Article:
Neil S. Plakcy


The exchange was set for six o’clock, under the arbor that ran between the zoo and the old aquatic stadium where Duke Kahanamoku swam for his records. By that time, as the sun was beginning its nightly drop into the darkening sea, there were still enough strollers and fishermen to provide cover, but not enough people to make the place crowded. I was dressed like a moke, in a grubby T-shirt from a surfing contest I’d lost years before, a pair of low-slung shorts and worn tennis shoes. I had a tattered backpack slung over one shoulder, and inside it were stacks of twenties and fifties that had been treated with fluorescent powder. I hadn’t shaved for two days, and when an elderly couple wearing matching aloha shirts gave me a wide berth on the sidewalk along Kalakaua Avenue, I knew the look was complete.

Tourists were packing up on the beach, toting their blankets and suntan lotion back toward the motels and time shares on the mauka, or mountain, side of Kalakaua. Japanese businessmen were stopping in at the chic boutiques, using their strong yen to buy European designer goods for neglected families back home. And somewhere in the distance I heard the rattle of an ipu gourd and the pound of a pahu hula, a sharkskin drum. That meant a hotel or bar was starting its hula happy hour for the Midwesterners among us, a chance for grandpa to get up and dance the hula with a pretty wahine while grandma trained the videocam on him for the folks back home, and everybody got brightly-colored drinks with little umbrellas.

Across the street, I saw my partner, Akoni, a beefy Hawaiian who went through the academy with me. We were an odd-couple pair, me tall and slim, Akoni short and stout. He had more pure Hawaiian blood in him, and darker skin. My father was half Hawaiian and half haole, or white, so even with a deep tan I was still fairer than Akoni. He wore an XXL aloha shirt in a bright pink and red pattern, shorts, and tennis sneakers, and he looked like one of those guys at the beach who rent out the surfboards. He looked pointedly at his watch. I nodded slightly, and crossed the street diagonally at Kapahulu, past the lovely Hawaiian-style Denny’s, with its second floor porch overlooking the beach, where you can get papaya with your Grand Slam breakfast.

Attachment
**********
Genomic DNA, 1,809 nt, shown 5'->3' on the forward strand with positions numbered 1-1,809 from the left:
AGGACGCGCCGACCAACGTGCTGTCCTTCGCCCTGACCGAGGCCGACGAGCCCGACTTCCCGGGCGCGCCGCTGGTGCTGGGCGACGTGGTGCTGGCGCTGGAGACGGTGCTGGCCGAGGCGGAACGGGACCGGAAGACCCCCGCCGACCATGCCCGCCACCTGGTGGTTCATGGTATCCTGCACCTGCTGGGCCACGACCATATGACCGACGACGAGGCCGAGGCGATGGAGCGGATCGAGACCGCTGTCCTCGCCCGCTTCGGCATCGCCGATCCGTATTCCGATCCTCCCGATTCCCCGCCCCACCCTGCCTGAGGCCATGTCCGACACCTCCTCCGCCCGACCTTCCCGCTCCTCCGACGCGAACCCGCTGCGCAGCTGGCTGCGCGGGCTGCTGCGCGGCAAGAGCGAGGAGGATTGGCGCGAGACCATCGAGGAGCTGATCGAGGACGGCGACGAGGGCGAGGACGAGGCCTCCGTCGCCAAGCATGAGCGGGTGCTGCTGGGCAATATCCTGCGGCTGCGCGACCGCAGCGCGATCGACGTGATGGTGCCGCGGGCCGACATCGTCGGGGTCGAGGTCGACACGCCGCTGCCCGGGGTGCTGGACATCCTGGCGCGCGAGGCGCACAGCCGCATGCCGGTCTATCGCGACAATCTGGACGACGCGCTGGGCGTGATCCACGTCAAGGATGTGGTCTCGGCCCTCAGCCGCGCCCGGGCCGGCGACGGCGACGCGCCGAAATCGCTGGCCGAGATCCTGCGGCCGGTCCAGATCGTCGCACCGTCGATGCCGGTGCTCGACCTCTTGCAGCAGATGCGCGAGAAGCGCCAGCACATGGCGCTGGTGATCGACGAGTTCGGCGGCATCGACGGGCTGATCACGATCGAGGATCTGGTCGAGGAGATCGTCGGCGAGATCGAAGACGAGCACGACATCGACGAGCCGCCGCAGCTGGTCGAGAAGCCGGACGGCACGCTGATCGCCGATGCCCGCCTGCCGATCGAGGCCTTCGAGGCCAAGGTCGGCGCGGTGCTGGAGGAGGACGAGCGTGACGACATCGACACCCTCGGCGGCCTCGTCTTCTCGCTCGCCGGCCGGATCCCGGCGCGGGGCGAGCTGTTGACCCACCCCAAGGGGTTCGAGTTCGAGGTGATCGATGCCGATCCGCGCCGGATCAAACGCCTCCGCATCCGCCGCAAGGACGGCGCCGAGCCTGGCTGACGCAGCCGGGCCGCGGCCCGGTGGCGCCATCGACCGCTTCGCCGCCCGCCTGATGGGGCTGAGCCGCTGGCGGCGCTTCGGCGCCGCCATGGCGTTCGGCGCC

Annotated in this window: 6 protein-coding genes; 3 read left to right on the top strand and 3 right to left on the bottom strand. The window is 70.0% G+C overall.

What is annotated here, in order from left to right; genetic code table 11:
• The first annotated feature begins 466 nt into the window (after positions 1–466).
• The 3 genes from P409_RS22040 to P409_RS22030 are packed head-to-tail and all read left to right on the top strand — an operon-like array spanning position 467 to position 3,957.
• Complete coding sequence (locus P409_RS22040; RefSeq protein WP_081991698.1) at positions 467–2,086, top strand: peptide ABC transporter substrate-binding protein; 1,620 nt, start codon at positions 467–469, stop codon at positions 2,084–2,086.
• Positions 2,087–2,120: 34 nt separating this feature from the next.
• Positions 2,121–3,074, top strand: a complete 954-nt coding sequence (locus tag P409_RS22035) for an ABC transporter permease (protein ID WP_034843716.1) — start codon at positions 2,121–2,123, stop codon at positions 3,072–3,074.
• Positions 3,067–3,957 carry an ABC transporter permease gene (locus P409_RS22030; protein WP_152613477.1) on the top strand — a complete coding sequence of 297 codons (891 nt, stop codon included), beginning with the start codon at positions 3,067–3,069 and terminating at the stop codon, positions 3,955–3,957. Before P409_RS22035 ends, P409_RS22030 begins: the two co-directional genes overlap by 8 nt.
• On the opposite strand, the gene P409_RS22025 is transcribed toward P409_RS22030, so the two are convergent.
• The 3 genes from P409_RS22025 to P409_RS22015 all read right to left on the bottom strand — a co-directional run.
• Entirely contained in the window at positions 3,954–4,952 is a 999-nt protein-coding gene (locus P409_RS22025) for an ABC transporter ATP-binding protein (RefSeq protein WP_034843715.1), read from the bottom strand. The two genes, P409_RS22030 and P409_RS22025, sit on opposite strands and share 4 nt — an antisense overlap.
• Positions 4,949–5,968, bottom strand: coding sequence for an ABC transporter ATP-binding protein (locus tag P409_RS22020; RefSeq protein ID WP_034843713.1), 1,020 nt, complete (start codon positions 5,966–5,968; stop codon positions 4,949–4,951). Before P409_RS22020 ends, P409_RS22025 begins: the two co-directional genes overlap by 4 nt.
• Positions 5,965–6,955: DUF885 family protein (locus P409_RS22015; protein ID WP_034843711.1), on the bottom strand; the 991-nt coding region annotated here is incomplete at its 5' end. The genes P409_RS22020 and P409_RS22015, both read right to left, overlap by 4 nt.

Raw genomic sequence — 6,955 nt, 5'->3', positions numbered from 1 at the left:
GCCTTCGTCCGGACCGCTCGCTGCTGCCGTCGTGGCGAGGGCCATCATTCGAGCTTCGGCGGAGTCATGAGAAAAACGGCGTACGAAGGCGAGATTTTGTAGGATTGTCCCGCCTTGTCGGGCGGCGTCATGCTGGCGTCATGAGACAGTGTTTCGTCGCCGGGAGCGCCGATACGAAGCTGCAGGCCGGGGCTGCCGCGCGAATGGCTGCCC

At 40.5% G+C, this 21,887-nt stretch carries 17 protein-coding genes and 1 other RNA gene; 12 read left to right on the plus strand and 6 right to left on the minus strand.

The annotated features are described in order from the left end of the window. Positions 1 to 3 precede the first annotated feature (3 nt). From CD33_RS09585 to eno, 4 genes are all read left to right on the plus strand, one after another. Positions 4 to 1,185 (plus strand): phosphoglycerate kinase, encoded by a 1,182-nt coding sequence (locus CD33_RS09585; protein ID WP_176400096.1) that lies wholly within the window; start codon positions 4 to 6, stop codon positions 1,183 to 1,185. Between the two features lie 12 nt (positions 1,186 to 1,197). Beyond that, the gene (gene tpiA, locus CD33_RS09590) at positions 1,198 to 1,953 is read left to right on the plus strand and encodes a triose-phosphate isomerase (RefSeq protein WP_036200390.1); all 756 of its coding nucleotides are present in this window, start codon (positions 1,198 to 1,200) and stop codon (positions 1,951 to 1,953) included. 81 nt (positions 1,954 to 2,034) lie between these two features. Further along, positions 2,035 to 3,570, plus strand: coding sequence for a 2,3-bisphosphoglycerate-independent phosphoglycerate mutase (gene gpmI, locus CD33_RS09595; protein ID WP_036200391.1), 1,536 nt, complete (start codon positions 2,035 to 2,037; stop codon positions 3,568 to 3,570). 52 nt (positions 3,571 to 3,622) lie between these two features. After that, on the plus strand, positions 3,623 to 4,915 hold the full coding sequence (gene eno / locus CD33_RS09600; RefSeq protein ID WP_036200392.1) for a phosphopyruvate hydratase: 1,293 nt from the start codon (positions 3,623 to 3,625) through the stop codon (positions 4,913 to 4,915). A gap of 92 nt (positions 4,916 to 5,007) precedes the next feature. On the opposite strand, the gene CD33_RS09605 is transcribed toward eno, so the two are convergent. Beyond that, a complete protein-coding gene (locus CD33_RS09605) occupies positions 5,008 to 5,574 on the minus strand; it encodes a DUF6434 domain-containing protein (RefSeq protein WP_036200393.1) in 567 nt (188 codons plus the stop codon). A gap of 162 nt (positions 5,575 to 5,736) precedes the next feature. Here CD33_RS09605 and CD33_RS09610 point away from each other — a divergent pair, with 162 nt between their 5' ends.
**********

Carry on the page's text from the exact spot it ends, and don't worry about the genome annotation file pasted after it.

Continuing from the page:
I followed the shoreline under the big spreading banyan tree, walking along the beach called Queen’s Surf, which ran alongside Kapiolani Park. There was a volleyball net on the beach, and then a breakwater, and then the beach got really narrow.

That narrow section was the gay beach. There were about a dozen guys on the sand there, even though the tide was coming in, bringing with it scattered leaves and seaweed. There were fat guys and fit guys, guys wearing everything from the briefest of thongs to double XL swim trunks. Another ten or fifteen guys sat on the grass and benches, one group on towels under a palm tree. A guy with both nipples pierced winked at me and I quickly looked offshore, where a snorkeler swam toward Diamond Head, as if he was heading to the same rendezvous I was. Beyond him a range of sailboats and fishing boats cruised the glowing water.

A kid on a skateboard zoomed past, then stopped nearly in front of me to practice a jump, which he missed. I was jittery and I wanted to yell at him, flash my badge and give him the kind of scare he’d given me, but I held back. I headed along the narrow walkway behind the zoo, trying to concentrate on the shallow blue-green water, think only about the barnacle-encrusted pipe that rests on the sea floor and stretches out toward the horizon, bringing in deep, pure water for the aquarium behind me. But it didn’t work; I kept thinking of the bust.

Akoni was behind me. One of the fishermen along the shore, Lou See, was a member of the SWAT team, and he had a. 357 Magnum in a shoulder holster under his baggy shirt, and a second in his creel. Evan Gonsalves, who was our link to the state’s import cops, was at the end of the path, waiting to monitor my conversation on a radio. I knew Evan carried a five-shot Smith and Wesson Undercover. 38, with a two-inch barrel. The two young lovers leaning against a tree were beat cops from the Waikiki station, Lidia Portuondo and Alvy Greenberg, and I wondered idly if they were enjoying this assignment. I think they were both carrying Smith and Wesson. 38s, too.